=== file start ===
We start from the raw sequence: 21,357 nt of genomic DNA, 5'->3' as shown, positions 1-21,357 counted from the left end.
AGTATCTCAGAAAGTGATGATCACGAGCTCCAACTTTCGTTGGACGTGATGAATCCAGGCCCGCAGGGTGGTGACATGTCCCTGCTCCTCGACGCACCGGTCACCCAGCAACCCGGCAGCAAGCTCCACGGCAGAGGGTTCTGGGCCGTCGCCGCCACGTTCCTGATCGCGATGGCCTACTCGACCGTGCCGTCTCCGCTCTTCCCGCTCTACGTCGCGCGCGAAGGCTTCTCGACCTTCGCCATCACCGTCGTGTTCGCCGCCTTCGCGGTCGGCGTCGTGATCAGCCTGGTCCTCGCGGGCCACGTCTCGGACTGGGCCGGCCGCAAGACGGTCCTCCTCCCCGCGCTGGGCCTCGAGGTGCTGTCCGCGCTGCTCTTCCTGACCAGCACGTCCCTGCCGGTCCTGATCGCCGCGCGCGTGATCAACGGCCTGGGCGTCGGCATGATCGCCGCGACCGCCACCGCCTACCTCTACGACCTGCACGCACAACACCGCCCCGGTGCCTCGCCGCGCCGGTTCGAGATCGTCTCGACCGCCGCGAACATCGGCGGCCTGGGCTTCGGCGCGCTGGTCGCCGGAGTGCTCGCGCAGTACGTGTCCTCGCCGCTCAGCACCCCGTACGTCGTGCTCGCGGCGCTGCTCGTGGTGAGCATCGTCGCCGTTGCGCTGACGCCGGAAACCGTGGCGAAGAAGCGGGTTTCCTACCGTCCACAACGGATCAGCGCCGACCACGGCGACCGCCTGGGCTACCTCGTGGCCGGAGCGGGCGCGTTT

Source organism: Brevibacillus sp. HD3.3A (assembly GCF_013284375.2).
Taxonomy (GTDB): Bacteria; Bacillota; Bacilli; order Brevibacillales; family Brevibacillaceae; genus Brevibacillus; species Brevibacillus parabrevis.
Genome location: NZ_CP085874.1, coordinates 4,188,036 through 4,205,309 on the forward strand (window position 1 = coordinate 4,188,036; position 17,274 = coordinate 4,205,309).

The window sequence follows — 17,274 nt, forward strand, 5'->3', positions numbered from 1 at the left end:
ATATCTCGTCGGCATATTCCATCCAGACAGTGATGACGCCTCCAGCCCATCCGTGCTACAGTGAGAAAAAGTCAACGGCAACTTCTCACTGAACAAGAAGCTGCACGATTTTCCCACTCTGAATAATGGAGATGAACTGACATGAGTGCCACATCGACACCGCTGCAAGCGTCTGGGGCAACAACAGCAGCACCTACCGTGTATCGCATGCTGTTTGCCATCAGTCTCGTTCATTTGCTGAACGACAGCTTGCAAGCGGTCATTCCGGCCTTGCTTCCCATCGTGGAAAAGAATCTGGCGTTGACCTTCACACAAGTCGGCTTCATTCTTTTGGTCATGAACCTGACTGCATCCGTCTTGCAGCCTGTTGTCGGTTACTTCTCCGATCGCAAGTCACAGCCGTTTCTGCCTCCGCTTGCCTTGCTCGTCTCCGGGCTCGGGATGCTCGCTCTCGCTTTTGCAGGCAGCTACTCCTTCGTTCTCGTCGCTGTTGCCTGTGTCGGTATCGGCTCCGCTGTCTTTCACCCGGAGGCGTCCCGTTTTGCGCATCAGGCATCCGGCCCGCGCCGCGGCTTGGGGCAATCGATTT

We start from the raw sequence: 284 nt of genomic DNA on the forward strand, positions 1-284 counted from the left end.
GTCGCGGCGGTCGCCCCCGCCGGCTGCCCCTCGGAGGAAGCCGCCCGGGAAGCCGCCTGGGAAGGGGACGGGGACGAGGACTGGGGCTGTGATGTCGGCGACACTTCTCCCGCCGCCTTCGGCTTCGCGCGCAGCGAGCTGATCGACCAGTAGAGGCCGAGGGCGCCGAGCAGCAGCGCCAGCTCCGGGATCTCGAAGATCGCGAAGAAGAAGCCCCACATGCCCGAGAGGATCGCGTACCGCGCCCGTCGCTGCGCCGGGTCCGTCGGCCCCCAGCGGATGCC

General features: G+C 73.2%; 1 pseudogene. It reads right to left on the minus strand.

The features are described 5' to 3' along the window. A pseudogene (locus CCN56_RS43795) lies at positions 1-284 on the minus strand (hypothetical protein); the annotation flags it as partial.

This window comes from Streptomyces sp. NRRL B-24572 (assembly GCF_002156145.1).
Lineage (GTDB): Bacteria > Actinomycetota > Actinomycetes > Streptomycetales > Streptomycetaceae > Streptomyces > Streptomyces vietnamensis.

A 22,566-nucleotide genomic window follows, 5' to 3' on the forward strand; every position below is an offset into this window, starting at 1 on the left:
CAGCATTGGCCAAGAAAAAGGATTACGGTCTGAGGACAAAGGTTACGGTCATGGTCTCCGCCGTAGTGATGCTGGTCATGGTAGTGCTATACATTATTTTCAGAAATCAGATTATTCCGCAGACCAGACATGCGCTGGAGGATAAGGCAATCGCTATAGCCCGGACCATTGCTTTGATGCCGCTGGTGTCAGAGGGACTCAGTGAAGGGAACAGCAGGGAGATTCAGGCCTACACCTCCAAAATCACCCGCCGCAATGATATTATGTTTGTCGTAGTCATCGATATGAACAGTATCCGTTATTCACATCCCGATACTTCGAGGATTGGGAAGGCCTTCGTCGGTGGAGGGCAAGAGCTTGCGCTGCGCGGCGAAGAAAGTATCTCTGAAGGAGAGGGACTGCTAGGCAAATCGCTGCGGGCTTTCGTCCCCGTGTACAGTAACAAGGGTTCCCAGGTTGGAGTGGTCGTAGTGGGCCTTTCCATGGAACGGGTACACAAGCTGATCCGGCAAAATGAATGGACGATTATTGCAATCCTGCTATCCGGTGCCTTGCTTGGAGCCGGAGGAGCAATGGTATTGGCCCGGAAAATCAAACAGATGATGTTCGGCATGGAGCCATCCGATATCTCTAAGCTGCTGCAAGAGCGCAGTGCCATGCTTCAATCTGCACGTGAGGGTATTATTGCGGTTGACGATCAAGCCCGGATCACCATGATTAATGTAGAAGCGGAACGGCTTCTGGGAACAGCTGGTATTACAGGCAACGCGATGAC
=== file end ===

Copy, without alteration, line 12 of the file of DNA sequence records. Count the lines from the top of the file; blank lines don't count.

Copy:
This window comes from Streptomyces sp. NRRL B-24572 (assembly GCF_002156145.1).